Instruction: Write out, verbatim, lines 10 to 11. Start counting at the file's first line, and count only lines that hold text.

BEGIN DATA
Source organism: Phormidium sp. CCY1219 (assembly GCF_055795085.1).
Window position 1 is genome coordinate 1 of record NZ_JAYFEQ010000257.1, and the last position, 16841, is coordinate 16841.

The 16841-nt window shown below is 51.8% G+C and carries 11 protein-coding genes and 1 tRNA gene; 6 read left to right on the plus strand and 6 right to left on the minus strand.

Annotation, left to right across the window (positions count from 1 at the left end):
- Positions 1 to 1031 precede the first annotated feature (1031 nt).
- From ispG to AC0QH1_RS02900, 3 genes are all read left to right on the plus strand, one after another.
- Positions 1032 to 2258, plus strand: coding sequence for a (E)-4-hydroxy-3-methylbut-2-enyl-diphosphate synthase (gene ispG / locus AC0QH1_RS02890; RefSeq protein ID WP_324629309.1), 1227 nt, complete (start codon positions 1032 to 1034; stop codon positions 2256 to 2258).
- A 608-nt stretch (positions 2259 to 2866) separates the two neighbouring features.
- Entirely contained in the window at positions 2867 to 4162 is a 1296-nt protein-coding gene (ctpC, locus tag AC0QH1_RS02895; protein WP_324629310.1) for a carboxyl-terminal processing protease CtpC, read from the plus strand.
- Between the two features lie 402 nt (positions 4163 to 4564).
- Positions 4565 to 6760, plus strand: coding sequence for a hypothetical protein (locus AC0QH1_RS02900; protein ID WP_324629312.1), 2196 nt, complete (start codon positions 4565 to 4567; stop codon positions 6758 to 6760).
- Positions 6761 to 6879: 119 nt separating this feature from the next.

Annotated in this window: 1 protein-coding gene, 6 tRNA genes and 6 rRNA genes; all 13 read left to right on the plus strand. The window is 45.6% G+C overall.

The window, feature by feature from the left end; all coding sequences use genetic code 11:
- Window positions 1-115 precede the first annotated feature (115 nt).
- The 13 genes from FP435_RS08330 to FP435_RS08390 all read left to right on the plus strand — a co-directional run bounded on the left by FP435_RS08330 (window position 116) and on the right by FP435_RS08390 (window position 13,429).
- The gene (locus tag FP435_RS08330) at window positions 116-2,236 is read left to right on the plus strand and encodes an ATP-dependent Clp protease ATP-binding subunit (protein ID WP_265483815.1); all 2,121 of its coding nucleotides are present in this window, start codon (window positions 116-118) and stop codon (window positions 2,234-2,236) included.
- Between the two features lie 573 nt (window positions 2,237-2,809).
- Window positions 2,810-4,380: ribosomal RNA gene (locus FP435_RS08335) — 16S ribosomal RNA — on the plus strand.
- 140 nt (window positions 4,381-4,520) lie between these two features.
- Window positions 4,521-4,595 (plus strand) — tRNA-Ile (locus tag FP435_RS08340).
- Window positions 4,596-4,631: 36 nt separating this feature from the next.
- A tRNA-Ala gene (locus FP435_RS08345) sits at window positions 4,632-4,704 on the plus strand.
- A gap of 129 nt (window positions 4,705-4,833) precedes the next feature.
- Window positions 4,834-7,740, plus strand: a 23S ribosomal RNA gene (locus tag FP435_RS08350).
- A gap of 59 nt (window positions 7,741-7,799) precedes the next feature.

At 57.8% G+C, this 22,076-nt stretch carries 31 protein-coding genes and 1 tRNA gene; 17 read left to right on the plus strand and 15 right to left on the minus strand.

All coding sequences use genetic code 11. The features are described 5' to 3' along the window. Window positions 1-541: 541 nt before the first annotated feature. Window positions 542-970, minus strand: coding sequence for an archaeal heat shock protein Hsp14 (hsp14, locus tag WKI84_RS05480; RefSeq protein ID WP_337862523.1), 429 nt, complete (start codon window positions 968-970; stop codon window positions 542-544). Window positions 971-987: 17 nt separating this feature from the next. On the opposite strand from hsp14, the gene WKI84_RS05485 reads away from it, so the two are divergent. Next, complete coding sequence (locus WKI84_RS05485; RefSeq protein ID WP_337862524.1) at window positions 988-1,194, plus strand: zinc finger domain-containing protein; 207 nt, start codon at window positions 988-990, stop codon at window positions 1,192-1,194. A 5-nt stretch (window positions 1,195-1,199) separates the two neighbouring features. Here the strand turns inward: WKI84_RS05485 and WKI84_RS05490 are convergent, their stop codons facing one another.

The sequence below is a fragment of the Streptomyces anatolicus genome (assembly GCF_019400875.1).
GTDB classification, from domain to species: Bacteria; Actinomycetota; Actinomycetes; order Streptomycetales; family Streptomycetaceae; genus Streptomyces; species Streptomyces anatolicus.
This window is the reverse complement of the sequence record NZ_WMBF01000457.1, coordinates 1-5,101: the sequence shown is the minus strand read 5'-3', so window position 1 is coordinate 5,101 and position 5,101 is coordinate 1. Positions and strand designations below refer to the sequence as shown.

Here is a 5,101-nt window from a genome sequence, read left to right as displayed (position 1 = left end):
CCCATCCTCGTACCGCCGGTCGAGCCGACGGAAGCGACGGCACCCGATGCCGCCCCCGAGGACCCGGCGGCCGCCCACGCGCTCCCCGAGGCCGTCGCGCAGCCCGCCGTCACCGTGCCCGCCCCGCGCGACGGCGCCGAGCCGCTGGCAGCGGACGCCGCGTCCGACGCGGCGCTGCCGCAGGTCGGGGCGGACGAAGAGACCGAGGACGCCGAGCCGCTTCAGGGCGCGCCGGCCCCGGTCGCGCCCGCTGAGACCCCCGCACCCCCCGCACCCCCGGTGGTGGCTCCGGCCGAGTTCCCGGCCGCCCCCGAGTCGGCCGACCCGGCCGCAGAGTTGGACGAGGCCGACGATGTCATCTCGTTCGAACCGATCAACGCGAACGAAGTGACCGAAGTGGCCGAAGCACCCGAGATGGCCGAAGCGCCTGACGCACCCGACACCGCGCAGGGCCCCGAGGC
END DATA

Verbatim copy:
- Between the two features lie 402 nt (positions 4163 to 4564).
- Positions 4565 to 6760, plus strand: coding sequence for a hypothetical protein (locus AC0QH1_RS02900; protein ID WP_324629312.1), 2196 nt, complete (start codon positions 4565 to 4567; stop codon positions 6758 to 6760).